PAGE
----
"What we're trying to do here is really reminiscent of what Motown used to be, like the Brill Building," explains JK. "That's what I modeled this after because you have all these great artists, producers and writers in once place. Musically it was so fertile. My thought was not to have just another 'music house.' I want to create a place that's actually it's own culture." Indeed, the mix of gigs-at interview time the shop was working on 12 different recording projects and just about the same number of commercials-suggests that something different is going on here. And if there's someone to steer that, JK may be the man.
After starting off in the recording industry producing songs and albums for Freddie Jackson, Herbie Hancock and John Forte, in the last decade JK folded in spots work for Budweiser, Diet Coke and Zima, formerly working out of his own JK Music and then affiliated with JSM. JK opened Pulse in July, joined by business affairs manager Cynthia Stahl, Head of Sales Melissa Goodman and 11 other composers, who together, make a truly impressive mix of recording and advertising talents. Besides those mentioned above, residents include Balewa, whose resume includes co-writing Christina Aguilera's "Dirty," as well tracks for Britney Spears and Kelly Rowland; DJ/producer Scott Hardkiss, who's scored films like Spike Lee's 187 plus spots for Levi's, Sprite, and Amex; Teron Beal, who has written for Whitney Houston, Mya, and Michael Jackson; as well as producer/writer teams The Shitake Monkeys and The Desert Riders, whose combined experience includes tracks for Marc Anthony, J. Lo, Britney Spears and Craig David.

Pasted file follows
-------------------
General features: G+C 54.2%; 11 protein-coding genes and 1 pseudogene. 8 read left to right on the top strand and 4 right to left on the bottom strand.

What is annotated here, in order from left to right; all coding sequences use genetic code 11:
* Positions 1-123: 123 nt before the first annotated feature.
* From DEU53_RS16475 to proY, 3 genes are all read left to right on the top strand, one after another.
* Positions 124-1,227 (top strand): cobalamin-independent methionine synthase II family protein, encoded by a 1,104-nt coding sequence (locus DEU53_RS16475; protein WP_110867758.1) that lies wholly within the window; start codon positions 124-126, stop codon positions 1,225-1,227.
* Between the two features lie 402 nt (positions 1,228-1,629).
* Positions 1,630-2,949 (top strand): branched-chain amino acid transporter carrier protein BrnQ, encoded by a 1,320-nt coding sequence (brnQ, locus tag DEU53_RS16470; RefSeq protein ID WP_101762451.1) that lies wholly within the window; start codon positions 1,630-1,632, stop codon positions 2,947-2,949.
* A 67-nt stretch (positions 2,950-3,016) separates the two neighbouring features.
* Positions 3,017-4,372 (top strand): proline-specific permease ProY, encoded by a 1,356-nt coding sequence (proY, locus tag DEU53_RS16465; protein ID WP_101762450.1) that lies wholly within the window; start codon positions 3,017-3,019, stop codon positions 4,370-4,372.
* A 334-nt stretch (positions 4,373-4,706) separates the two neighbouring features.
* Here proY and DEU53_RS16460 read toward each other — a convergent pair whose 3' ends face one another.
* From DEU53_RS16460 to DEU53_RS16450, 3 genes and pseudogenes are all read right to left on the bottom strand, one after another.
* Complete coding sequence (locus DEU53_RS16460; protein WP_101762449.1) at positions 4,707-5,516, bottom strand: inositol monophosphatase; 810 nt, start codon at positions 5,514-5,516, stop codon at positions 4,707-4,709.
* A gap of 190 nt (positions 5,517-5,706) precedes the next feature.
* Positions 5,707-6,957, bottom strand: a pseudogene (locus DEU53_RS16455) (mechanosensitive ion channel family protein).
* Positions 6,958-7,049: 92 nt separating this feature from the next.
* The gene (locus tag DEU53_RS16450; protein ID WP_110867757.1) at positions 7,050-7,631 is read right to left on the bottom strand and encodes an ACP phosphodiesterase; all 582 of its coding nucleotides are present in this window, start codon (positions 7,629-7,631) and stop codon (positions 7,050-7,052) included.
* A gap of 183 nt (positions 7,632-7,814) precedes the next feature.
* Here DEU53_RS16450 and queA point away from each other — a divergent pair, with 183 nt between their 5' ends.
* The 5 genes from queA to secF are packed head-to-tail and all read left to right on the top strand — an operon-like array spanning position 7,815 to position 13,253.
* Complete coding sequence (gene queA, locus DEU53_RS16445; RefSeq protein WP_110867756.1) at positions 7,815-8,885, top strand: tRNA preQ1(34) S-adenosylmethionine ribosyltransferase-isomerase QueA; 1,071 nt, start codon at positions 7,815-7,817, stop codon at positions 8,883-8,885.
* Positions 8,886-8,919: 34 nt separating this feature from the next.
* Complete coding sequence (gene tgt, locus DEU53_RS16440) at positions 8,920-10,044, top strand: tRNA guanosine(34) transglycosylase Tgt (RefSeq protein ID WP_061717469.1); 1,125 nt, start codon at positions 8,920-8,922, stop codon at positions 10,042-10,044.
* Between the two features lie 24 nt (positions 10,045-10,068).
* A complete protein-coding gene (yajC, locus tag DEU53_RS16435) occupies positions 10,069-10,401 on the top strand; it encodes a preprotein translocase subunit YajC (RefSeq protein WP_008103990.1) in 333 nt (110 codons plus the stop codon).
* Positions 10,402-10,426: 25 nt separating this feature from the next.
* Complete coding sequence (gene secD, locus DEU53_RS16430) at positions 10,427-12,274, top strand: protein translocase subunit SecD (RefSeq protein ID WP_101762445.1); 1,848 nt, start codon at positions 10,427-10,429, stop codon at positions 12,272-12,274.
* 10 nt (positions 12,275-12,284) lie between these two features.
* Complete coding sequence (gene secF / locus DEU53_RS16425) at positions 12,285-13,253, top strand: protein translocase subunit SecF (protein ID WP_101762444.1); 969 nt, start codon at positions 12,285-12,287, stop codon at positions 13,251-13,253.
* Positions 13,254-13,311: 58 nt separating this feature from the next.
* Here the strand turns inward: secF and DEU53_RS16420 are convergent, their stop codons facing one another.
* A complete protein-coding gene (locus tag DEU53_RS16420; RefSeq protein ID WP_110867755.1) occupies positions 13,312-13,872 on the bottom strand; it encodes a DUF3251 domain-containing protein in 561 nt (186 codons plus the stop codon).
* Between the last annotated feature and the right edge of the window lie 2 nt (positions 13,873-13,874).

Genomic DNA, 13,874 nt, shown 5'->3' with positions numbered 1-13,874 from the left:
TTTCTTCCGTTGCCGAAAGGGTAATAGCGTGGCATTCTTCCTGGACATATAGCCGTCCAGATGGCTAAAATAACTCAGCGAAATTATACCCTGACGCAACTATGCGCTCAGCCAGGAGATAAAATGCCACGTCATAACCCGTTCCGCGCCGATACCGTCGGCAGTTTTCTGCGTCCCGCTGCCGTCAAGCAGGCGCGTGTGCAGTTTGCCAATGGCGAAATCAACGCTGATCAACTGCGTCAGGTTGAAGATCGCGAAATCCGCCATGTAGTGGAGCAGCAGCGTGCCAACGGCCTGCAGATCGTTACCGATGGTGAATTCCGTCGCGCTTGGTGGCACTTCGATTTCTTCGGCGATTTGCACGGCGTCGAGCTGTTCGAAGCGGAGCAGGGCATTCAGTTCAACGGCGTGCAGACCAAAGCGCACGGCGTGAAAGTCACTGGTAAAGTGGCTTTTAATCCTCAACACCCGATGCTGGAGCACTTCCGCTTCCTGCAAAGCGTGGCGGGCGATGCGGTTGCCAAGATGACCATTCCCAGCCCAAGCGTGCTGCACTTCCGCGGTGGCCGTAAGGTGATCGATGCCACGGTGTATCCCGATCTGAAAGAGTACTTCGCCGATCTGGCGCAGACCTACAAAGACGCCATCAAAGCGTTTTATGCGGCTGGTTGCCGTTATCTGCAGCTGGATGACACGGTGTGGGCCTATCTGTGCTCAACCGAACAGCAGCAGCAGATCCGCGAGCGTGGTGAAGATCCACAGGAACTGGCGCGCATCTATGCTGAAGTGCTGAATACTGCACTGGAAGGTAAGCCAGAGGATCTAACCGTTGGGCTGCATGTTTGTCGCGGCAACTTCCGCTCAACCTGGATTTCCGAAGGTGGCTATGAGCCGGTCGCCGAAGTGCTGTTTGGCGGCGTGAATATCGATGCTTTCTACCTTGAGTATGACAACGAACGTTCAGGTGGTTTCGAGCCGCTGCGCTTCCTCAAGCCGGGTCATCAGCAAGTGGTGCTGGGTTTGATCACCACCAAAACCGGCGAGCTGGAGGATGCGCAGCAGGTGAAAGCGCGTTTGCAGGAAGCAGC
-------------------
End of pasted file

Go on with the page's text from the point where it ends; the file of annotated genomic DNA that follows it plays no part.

With all the activity going on record-wise, you'd think that commercials might just find their way to the back burner, but JK insists that it's just the opposite. For one thing, the active presence of recording projects only benefits the commercials jobs, he suggests. "For example, Pismo will be working on his solo record, Sprite calls up and will need x, y or z," he notes. "His perspective is going to be different from someone who just sat there and did cereal commercials day after day. If you've only been outside and seen one street all your life, you're not going to have the same perspective as if you've traveled the world. Conscious or not, it brings a freshness to the music." Moreover, "we're mostly record producers but we really understand how to do commercials. We can technically meet the needs and schedules. When a client calls or comes over, if they want a guy like Adam or Nikki to sing, they're here. All the talent is here, not to mention a plethora of others who come in and collaborate with them. It's not somebody making a phone call going, 'Hey we'd like to rep you Mr. Record Producer.' To me that isn't particularly authentic because you're just acting as an agent. You don't really have a culture to support what it is you say you do. 'Pulse' to me says it all. Not to be corny, but I love that it connotes your own heartbeat and rhythm but also means being on the cutting edge of something. Also, this company definitely has a pulse, it's not me as an owner dictating, but people doing their thing and bringing it all together. Music is about feeling great, or just feeling period, and if you're in a place that's going to foster your ability to express that, you're going to do incredible work."